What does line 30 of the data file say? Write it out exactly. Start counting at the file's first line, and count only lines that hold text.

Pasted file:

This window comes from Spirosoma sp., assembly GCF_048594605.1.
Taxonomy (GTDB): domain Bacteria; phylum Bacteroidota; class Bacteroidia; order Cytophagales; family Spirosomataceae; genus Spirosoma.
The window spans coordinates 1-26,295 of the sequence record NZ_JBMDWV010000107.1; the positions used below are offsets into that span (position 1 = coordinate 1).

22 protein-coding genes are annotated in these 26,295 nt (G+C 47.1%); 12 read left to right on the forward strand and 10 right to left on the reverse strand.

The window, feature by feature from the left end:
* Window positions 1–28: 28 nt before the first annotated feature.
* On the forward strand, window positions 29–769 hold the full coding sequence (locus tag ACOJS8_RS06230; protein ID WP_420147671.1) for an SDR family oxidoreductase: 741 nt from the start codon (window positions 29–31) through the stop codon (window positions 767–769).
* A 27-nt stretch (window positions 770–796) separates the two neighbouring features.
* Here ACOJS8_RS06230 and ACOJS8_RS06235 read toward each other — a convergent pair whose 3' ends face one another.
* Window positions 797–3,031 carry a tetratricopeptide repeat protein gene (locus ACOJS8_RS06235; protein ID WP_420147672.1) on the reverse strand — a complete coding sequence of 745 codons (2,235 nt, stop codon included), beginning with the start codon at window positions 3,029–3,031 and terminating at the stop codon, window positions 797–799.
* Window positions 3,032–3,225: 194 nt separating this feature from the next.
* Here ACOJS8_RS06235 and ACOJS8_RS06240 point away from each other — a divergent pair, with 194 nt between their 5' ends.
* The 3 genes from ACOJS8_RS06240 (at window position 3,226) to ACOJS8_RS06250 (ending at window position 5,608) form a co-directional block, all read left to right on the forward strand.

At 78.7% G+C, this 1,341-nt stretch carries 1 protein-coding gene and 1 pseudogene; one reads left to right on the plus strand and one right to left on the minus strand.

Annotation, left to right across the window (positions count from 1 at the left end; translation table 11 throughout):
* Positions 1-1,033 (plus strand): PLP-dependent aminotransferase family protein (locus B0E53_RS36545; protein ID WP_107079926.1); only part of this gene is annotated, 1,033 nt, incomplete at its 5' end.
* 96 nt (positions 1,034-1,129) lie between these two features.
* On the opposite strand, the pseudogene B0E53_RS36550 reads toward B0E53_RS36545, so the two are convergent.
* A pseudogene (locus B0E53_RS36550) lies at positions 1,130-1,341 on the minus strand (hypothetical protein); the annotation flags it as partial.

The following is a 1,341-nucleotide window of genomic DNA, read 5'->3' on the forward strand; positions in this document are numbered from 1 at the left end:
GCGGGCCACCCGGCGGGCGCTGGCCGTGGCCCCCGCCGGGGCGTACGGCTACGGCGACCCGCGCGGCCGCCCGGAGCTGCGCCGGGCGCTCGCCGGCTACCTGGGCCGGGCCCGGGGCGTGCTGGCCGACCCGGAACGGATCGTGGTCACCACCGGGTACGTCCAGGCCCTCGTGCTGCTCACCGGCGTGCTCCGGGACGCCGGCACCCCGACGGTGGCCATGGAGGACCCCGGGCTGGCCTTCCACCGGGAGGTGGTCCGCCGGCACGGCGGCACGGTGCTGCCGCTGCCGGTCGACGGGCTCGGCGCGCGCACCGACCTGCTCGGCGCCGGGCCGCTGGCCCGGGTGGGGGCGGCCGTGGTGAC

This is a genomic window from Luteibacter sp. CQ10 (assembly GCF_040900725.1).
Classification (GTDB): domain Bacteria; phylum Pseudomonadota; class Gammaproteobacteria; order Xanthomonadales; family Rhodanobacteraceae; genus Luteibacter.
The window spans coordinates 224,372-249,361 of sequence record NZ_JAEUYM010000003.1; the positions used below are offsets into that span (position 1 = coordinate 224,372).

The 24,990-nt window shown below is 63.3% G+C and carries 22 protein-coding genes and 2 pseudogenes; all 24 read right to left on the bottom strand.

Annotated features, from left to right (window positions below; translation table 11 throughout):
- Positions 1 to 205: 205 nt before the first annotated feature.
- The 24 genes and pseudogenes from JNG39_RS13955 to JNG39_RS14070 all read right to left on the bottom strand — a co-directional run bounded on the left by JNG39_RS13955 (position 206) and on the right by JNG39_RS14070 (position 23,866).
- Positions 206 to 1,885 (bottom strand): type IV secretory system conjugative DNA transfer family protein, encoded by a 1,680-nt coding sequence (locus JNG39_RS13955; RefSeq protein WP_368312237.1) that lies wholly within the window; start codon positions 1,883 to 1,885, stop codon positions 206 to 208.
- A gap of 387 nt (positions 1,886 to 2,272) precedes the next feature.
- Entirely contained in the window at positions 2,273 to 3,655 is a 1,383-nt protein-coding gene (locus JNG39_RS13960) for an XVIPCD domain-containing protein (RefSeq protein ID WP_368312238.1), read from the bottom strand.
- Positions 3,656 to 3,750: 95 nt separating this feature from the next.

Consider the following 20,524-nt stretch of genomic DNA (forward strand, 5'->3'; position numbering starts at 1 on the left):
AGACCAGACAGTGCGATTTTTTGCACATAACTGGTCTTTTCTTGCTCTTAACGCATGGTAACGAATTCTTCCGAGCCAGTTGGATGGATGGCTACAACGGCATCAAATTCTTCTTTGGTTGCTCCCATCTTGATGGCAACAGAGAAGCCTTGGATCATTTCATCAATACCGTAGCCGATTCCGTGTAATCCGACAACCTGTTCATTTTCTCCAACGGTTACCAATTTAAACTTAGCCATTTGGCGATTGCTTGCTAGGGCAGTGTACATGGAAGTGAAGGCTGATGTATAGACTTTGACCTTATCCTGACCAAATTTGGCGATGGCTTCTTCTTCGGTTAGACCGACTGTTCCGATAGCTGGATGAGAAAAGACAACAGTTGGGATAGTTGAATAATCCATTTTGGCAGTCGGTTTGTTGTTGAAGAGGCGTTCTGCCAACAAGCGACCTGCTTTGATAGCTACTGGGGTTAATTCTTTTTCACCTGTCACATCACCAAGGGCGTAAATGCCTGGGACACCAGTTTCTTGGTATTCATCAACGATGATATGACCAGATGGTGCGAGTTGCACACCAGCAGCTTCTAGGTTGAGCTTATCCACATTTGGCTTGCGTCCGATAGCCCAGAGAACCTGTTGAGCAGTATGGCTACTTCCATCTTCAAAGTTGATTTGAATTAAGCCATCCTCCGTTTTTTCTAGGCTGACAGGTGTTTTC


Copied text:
- A gap of 387 nt (positions 1,886 to 2,272) precedes the next feature.